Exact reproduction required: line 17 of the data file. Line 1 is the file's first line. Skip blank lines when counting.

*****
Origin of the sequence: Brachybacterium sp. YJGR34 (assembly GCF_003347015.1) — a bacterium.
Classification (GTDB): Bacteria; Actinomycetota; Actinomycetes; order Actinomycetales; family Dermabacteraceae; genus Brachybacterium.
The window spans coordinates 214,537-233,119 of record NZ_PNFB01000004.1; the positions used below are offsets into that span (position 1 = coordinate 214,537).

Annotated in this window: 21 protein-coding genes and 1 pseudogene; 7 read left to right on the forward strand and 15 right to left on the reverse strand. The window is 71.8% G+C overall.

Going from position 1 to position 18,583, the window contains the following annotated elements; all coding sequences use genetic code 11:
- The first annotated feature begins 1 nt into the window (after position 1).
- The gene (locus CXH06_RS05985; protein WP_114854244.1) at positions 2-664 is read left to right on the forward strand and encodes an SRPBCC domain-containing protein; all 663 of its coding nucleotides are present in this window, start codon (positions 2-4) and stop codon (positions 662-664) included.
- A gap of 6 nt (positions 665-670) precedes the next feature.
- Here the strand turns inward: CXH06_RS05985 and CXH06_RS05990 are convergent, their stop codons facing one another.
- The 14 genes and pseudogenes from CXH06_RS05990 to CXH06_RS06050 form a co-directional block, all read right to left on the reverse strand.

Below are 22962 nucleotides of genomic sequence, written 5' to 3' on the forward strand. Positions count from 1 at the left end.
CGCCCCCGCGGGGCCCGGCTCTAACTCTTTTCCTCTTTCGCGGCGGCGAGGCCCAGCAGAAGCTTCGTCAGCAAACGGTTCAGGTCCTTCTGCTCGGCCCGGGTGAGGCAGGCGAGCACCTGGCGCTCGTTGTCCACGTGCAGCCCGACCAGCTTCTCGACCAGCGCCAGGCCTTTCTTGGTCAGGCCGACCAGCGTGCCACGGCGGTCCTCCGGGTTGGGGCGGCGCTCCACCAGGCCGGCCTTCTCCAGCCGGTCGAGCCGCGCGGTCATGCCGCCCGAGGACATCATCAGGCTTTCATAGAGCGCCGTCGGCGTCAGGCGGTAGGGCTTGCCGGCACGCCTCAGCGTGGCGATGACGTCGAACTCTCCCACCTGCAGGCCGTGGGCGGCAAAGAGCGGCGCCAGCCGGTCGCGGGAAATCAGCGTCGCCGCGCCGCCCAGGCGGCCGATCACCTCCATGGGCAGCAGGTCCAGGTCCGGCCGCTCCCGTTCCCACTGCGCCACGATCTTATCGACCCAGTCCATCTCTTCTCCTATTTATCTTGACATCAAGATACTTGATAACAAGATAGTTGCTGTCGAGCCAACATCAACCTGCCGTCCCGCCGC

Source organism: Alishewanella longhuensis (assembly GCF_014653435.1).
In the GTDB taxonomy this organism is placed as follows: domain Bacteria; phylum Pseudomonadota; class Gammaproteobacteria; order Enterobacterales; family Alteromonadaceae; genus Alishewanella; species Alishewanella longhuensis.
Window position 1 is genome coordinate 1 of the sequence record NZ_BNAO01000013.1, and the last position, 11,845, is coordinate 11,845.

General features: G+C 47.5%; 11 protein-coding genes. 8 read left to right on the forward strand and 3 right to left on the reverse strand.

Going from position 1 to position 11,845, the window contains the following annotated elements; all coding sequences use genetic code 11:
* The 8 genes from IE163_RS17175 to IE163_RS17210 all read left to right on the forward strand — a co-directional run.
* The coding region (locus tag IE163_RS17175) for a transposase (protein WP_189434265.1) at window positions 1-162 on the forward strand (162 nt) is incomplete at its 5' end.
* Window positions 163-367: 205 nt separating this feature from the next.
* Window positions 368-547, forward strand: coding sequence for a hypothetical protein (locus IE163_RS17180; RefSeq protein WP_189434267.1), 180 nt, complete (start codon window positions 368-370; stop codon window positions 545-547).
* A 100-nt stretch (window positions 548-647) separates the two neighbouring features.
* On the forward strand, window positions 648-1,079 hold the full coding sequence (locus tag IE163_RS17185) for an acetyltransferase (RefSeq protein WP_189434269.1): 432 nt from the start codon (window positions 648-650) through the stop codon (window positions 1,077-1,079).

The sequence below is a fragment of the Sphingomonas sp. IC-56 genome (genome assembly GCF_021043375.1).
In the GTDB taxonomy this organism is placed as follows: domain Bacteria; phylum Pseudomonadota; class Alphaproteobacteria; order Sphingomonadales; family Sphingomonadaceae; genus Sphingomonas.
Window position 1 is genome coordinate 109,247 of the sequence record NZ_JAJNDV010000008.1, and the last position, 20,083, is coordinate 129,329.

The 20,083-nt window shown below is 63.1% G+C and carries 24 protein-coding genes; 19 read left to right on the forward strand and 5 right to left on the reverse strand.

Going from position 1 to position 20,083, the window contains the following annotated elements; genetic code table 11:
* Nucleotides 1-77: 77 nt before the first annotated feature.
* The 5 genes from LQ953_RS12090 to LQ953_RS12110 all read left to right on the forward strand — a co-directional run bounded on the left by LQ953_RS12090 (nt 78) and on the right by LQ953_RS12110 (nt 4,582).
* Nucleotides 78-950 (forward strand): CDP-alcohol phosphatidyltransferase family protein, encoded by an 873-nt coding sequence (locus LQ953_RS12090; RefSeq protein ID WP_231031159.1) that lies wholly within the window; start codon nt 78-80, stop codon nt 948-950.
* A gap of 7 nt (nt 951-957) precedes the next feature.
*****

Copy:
Going from position 1 to position 11,845, the window contains the following annotated elements; all coding sequences use genetic code 11: